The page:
By 3:15pm, Becky had called Bobbie Jo’s home a number of times. There was no answer. She was concerned because when they spoke earlier Becky had asked her for a lift to the auto shop to pick up her truck. So, Becky Harper made her way to Bobbie Jo’s to make sure everything was alright. She entered the tiny home and called her daughter’s name. No answer. Then she went room by room, hoping she hadn’t fallen or passed out. At 3:28pm, Becky found Bobbie Jo. She was splayed out on the floor surrounded by blood. The room showed signs of a struggle. Blood was everywhere. A horrified Becky dialed 911 and said, “It’s my daughter. It looks like her stomach is exposed! It looks like her stomach has exploded.”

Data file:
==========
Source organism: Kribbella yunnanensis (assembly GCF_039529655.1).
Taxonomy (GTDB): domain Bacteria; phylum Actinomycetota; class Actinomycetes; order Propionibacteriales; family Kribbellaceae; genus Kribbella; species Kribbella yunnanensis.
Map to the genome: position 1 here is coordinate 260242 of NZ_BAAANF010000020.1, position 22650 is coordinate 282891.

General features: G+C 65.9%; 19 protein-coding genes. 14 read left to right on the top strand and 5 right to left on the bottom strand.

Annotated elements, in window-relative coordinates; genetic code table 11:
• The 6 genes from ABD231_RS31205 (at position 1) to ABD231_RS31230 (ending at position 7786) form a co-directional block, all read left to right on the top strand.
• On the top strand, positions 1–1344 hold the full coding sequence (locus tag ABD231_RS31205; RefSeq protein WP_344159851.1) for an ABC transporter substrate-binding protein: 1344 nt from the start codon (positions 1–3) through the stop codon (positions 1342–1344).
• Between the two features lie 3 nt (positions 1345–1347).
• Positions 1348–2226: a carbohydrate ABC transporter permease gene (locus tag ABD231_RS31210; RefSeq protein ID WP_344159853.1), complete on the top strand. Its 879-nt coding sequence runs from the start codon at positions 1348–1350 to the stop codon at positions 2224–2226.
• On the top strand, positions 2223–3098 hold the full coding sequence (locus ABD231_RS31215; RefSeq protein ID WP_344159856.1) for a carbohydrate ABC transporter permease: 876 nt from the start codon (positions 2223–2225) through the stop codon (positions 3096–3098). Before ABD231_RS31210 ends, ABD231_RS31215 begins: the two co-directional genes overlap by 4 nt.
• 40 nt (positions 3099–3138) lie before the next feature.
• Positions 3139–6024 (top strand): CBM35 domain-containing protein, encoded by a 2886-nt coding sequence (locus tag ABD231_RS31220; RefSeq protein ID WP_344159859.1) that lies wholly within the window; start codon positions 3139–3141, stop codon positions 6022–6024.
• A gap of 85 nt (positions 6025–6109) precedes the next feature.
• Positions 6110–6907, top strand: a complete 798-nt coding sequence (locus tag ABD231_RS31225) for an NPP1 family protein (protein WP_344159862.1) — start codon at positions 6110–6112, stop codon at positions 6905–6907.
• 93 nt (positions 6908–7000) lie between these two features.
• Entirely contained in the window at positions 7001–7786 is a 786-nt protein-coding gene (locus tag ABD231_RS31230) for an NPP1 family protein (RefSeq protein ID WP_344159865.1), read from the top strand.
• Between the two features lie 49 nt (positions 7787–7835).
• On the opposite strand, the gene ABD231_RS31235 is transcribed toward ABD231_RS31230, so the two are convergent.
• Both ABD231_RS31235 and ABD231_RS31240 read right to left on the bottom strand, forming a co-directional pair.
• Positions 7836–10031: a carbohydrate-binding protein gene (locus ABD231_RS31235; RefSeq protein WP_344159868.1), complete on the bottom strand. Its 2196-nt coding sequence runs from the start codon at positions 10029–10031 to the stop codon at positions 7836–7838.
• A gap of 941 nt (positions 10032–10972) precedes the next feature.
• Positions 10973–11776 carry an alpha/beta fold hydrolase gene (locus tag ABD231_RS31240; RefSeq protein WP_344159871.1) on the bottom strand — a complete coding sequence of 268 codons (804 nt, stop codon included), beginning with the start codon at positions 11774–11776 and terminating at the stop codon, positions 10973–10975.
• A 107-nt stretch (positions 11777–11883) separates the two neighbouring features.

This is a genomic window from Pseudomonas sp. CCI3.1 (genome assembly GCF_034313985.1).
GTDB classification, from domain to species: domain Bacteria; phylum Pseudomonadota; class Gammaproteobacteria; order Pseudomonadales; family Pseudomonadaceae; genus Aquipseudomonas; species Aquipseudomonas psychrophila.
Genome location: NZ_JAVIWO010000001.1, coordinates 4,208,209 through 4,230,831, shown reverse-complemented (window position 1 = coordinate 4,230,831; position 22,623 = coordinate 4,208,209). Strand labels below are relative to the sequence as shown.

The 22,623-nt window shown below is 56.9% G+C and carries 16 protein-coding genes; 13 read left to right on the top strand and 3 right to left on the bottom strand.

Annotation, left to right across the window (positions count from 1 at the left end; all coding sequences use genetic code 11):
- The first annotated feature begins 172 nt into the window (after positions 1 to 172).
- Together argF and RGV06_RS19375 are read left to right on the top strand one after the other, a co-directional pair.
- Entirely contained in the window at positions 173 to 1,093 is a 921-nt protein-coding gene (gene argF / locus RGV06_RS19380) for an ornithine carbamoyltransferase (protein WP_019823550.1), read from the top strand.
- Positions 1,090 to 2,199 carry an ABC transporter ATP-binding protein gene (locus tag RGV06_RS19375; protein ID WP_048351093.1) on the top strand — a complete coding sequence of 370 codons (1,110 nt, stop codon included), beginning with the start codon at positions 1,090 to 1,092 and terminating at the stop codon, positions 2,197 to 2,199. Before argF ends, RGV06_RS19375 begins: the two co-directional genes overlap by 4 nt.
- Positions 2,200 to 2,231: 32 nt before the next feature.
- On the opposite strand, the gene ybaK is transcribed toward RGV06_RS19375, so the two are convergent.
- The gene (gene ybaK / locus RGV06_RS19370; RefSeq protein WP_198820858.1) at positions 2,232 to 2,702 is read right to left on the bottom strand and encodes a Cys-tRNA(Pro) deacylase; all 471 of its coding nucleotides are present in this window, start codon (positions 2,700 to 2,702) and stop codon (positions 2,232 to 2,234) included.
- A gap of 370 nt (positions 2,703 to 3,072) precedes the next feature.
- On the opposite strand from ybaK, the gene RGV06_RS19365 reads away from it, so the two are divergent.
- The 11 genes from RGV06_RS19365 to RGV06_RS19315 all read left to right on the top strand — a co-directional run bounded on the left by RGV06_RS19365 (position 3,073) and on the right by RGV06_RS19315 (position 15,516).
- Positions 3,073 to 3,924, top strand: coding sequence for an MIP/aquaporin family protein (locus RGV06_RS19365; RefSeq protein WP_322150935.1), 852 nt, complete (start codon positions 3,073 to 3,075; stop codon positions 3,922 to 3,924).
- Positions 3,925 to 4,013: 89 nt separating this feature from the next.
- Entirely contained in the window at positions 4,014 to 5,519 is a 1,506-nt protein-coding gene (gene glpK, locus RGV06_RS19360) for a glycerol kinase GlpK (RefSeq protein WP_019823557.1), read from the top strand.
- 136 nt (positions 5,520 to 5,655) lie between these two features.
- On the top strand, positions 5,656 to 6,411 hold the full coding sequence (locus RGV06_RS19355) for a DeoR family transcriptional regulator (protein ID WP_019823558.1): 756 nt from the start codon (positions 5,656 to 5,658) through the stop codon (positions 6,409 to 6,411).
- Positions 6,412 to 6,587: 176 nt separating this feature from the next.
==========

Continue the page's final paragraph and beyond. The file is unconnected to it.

Okay- now it’s time to detail the crime itself. Bobbie Jo had just noticed that a car had pulled into their gravel driveway and got of the phone with her mom. She went to the door, expecting Darlene Fischer. Instead, she was greeted by Lisa Montgomery, a lady she was acquainted with through the many dog shows they had both competed in. As the women chatted, it is presumed that Lisa asked to see one of the pups. When Bobbie Jo turned to get one, Lisa extracted a rope, quickly put it around Bobbie Jo’s neck, and pulled. When Bobbie Jo lost consciousness, Lisa produced a makeshift birthing kit and serrated paring knife from her purse. With the knife, sh began to perform a crude C-section on Bobbie Jo. The searing pain from the initial incision would have jolted Bobbie Jo back to consciousness, and realizing that she and her unborn child were in danger, a fight ensued. Lisa struggled with Bobbie Jo, who had gripped Lisa’s hair with both hands. Lisa regained the upperhand in the melee and, again, got the rope around Bobbie Jo’s throat. Because she had already lost a lot of blood from being sliced open, this time Bobbie Jo succumbed to the strangulation. Lisa hurriedly completed the C-section and successfully delivered Bobbie Jo’s baby girl. With that, she swaddled the child and escaped the scene. She began to make the trip back to Melvern.